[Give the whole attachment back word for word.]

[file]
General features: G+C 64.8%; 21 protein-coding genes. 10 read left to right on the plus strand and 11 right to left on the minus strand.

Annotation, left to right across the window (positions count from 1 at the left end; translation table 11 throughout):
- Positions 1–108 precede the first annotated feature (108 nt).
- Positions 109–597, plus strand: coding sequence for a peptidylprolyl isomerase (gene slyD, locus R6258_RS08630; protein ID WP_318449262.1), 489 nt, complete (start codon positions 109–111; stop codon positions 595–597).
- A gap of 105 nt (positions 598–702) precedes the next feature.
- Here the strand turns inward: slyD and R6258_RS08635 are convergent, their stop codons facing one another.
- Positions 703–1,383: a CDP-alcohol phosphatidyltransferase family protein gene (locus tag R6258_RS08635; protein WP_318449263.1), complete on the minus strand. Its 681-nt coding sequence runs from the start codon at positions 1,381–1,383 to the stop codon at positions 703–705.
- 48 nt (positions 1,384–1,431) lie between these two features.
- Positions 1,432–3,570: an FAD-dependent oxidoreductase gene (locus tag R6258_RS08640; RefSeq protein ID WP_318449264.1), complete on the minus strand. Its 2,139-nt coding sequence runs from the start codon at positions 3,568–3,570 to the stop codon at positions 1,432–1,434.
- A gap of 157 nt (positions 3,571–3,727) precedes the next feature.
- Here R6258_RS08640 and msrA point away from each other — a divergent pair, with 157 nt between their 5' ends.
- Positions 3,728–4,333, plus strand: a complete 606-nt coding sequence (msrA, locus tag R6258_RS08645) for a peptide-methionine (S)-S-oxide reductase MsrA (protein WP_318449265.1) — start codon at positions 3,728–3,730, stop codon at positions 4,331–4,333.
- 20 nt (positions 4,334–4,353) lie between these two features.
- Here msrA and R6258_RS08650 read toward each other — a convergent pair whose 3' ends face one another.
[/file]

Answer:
General features: G+C 64.8%; 21 protein-coding genes. 10 read left to right on the plus strand and 11 right to left on the minus strand.

Annotation, left to right across the window (positions count from 1 at the left end; translation table 11 throughout):
- Positions 1–108 precede the first annotated feature (108 nt).
- Positions 109–597, plus strand: coding sequence for a peptidylprolyl isomerase (gene slyD, locus R6258_RS08630; protein ID WP_318449262.1), 489 nt, complete (start codon positions 109–111; stop codon positions 595–597).
- A gap of 105 nt (positions 598–702) precedes the next feature.
- Here the strand turns inward: slyD and R6258_RS08635 are convergent, their stop codons facing one another.
- Positions 703–1,383: a CDP-alcohol phosphatidyltransferase family protein gene (locus tag R6258_RS08635; protein WP_318449263.1), complete on the minus strand. Its 681-nt coding sequence runs from the start codon at positions 1,381–1,383 to the stop codon at positions 703–705.
- 48 nt (positions 1,384–1,431) lie between these two features.
- Positions 1,432–3,570: an FAD-dependent oxidoreductase gene (locus tag R6258_RS08640; RefSeq protein ID WP_318449264.1), complete on the minus strand. Its 2,139-nt coding sequence runs from the start codon at positions 3,568–3,570 to the stop codon at positions 1,432–1,434.
- A gap of 157 nt (positions 3,571–3,727) precedes the next feature.
- Here R6258_RS08640 and msrA point away from each other — a divergent pair, with 157 nt between their 5' ends.
- Positions 3,728–4,333, plus strand: a complete 606-nt coding sequence (msrA, locus tag R6258_RS08645) for a peptide-methionine (S)-S-oxide reductase MsrA (protein WP_318449265.1) — start codon at positions 3,728–3,730, stop codon at positions 4,331–4,333.
- 20 nt (positions 4,334–4,353) lie between these two features.
- Here msrA and R6258_RS08650 read toward each other — a convergent pair whose 3' ends face one another.